The Tamaulipas government is offering 85 million pesos (US $4.5 million) in rewards in the cases of 85 missing persons, most of whom disappeared between 2010 and 2015.
The state’s Attorney General’s office (PGJE) said that 69 of the persons sought are men, 16 are women and 36 of the victims were aged between 21 and 30 when they last had contact with their families.
The government will pay 1 million pesos (US $53,600) to anyone who provides information that leads to any of the 85 being located, the PGJE said.
All but 12 disappeared during the six-year term of former state governor Egidio Torre Cantú, who left office in September 2016.
The remainder of the listed cases occurred during the term of current Governor Francisco García Cabeza de Vaca.
The 85 persons for whom the rewards are offered represent just 1.4% of the 5,999 people who have officially been reported as missing in the northern border state.
According to the National Registry of Data on Missing and Disappeared Persons, no state has more missing persons.
Among those listed in the rewards program are 38-year-old Carlos Ornelas Puga, who was abducted from a church in the municipality of Jiménez in November 2013, Milinaly Piña Pérez, who at age 13 disappeared in August 2014 while traveling on the Ciudad Victoria-Ciudad Mante highway, and journalist and news outlet owner Víctor Calzado González who disappeared in September 2011.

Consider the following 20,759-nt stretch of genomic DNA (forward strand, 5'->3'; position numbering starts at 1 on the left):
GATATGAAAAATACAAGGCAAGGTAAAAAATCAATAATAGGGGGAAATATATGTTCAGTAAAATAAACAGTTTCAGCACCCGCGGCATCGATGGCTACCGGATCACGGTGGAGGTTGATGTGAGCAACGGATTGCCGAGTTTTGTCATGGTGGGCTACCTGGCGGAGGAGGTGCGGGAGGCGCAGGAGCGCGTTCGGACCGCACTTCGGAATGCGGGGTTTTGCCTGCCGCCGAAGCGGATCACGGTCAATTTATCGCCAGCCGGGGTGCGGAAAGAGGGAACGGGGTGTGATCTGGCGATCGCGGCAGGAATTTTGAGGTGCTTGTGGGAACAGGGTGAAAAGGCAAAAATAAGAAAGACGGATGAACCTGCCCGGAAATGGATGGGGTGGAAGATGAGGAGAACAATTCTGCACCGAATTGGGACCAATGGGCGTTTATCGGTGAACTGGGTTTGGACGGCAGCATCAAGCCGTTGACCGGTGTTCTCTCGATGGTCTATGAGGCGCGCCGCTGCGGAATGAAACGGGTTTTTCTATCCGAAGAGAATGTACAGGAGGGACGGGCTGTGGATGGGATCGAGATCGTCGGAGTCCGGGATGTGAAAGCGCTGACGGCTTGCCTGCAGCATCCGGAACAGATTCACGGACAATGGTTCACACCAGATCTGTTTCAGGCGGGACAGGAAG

The full list of the 89 missing persons covered by the rewards program is published on the PGJE website.
Another wave of missing persons cases has been reported in Tamaulipas this year.
The United Nations said in May that there are “strong indications” that federal security forces were responsible for the disappearance of 23 people, including at least five minors, in Nuevo Laredo between February and May.
The federal Attorney General’s office launched an investigation and after finding the bodies of nine people who were reported missing, turned its focus to the Zetas drug cartel.
A local activist and member of a collective made up of the family members of disappearance victims claims that the presence of the military on the streets of Tamaulipas has led to more rather than less crime in the state.
“The interference of the army in police duties has worsened the situation, not lowered the rate of violence or drug trafficking, homicides or kidnappings. On the contrary, they’ve increased,” Guillermo Gutiérrez Riestra said.
Across Mexico, there are now more than 37,000 missing persons, a figure that has risen by 40% since 2014.